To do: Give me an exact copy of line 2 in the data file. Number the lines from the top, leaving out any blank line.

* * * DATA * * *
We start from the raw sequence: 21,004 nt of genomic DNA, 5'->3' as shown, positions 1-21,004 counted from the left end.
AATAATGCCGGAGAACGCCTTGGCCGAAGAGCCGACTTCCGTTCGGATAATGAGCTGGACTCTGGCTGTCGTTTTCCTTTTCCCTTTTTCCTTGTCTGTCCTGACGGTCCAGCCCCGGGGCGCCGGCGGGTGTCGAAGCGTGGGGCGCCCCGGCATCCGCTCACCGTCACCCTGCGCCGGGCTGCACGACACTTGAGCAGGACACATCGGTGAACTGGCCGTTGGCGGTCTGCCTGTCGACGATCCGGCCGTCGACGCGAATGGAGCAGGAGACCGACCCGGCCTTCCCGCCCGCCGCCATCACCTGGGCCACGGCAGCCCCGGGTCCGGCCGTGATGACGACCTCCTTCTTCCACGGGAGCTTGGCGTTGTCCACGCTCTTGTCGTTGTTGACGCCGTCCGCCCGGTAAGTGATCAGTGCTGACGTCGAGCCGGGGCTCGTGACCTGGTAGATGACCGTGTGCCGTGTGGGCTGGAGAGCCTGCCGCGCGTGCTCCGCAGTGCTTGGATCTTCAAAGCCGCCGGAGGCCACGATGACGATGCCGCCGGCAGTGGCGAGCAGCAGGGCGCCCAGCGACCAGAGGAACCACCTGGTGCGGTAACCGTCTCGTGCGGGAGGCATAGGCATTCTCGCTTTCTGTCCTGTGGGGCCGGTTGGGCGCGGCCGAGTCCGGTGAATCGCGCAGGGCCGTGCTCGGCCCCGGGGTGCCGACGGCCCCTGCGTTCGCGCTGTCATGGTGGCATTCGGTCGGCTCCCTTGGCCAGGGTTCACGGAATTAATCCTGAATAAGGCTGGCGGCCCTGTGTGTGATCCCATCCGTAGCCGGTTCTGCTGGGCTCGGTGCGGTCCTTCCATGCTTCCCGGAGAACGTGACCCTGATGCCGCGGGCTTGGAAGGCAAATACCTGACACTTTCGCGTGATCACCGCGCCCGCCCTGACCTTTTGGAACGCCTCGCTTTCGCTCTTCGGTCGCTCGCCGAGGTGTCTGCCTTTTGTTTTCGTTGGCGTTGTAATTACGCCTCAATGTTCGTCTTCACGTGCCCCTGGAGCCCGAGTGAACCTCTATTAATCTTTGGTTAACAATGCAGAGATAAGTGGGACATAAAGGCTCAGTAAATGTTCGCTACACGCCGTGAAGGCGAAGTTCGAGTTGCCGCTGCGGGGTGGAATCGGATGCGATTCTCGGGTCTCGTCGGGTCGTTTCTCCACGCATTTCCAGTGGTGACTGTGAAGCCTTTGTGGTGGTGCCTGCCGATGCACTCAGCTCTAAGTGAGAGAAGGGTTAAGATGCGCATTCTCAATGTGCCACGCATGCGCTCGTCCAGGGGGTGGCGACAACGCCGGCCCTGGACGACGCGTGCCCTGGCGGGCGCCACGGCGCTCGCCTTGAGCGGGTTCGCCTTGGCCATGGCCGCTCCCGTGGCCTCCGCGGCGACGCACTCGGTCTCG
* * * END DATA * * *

AATAATGCCGGAGAACGCCTTGGCCGAAGAGCCGACTTCCGTTCGGATAATGAGCTGGACTCTGGCTGTCGTTTTCCTTTTCCCTTTTTCCTTGTCTGTCCTGACGGTCCAGCCCCGGGGCGCCGGCGGGTGTCGAAGCGTGGGGCGCCCCGGCATCCGCTCACCGTCACCCTGCGCCGGGCTGCACGACACTTGAGCAGGACACATCGGTGAACTGGCCGTTGGCGGTCTGCCTGTCGACGATCCGGCCGTCGACGCGAATGGAGCAGGAGACCGACCCGGCCTTCCCGCCCGCCGCCATCACCTGGGCCACGGCAGCCCCGGGTCCGGCCGTGATGACGACCTCCTTCTTCCACGGGAGCTTGGCGTTGTCCACGCTCTTGTCGTTGTTGACGCCGTCCGCCCGGTAAGTGATCAGTGCTGACGTCGAGCCGGGGCTCGTGACCTGGTAGATGACCGTGTGCCGTGTGGGCTGGAGAGCCTGCCGCGCGTGCTCCGCAGTGCTTGGATCTTCAAAGCCGCCGGAGGCCACGATGACGATGCCGCCGGCAGTGGCGAGCAGCAGGGCGCCCAGCGACCAGAGGAACCACCTGGTGCGGTAACCGTCTCGTGCGGGAGGCATAGGCATTCTCGCTTTCTGTCCTGTGGGGCCGGTTGGGCGCGGCCGAGTCCGGTGAATCGCGCAGGGCCGTGCTCGGCCCCGGGGTGCCGACGGCCCCTGCGTTCGCGCTGTCATGGTGGCATTCGGTCGGCTCCCTTGGCCAGGGTTCACGGAATTAATCCTGAATAAGGCTGGCGGCCCTGTGTGTGATCCCATCCGTAGCCGGTTCTGCTGGGCTCGGTGCGGTCCTTCCATGCTTCCCGGAGAACGTGACCCTGATGCCGCGGGCTTGGAAGGCAAATACCTGACACTTTCGCGTGATCACCGCGCCCGCCCTGACCTTTTGGAACGCCTCGCTTTCGCTCTTCGGTCGCTCGCCGAGGTGTCTGCCTTTTGTTTTCGTTGGCGTTGTAATTACGCCTCAATGTTCGTCTTCACGTGCCCCTGGAGCCCGAGTGAACCTCTATTAATCTTTGGTTAACAATGCAGAGATAAGTGGGACATAAAGGCTCAGTAAATGTTCGCTACACGCCGTGAAGGCGAAGTTCGAGTTGCCGCTGCGGGGTGGAATCGGATGCGATTCTCGGGTCTCGTCGGGTCGTTTCTCCACGCATTTCCAGTGGTGACTGTGAAGCCTTTGTGGTGGTGCCTGCCGATGCACTCAGCTCTAAGTGAGAGAAGGGTTAAGATGCGCATTCTCAATGTGCCACGCATGCGCTCGTCCAGGGGGTGGCGACAACGCCGGCCCTGGACGACGCGTGCCCTGGCGGGCGCCACGGCGCTCGCCTTGAGCGGGTTCGCCTTGGCCATGGCCGCTCCCGTGGCCTCCGCGGCGACGCACTCGGTCTCG